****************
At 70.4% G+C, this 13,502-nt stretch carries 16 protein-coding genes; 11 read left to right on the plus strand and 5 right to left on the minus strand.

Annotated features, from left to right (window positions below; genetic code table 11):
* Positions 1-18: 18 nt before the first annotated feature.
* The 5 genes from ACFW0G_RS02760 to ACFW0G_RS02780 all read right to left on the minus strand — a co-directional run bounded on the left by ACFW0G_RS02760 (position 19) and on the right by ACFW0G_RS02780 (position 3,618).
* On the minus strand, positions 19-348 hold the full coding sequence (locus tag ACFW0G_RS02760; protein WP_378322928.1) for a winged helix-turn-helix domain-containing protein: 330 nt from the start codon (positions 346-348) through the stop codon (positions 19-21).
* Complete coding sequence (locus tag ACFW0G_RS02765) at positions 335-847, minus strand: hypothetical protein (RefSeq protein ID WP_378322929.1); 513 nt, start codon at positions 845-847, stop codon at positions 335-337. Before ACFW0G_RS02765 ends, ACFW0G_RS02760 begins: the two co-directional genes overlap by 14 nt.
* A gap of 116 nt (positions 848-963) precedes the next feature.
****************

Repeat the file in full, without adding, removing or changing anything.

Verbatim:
At 70.4% G+C, this 13,502-nt stretch carries 16 protein-coding genes; 11 read left to right on the plus strand and 5 right to left on the minus strand.

Annotated features, from left to right (window positions below; genetic code table 11):
* Positions 1-18: 18 nt before the first annotated feature.
* The 5 genes from ACFW0G_RS02760 to ACFW0G_RS02780 all read right to left on the minus strand — a co-directional run bounded on the left by ACFW0G_RS02760 (position 19) and on the right by ACFW0G_RS02780 (position 3,618).
* On the minus strand, positions 19-348 hold the full coding sequence (locus tag ACFW0G_RS02760; protein WP_378322928.1) for a winged helix-turn-helix domain-containing protein: 330 nt from the start codon (positions 346-348) through the stop codon (positions 19-21).
* Complete coding sequence (locus tag ACFW0G_RS02765) at positions 335-847, minus strand: hypothetical protein (RefSeq protein ID WP_378322929.1); 513 nt, start codon at positions 845-847, stop codon at positions 335-337. Before ACFW0G_RS02765 ends, ACFW0G_RS02760 begins: the two co-directional genes overlap by 14 nt.
* A gap of 116 nt (positions 848-963) precedes the next feature.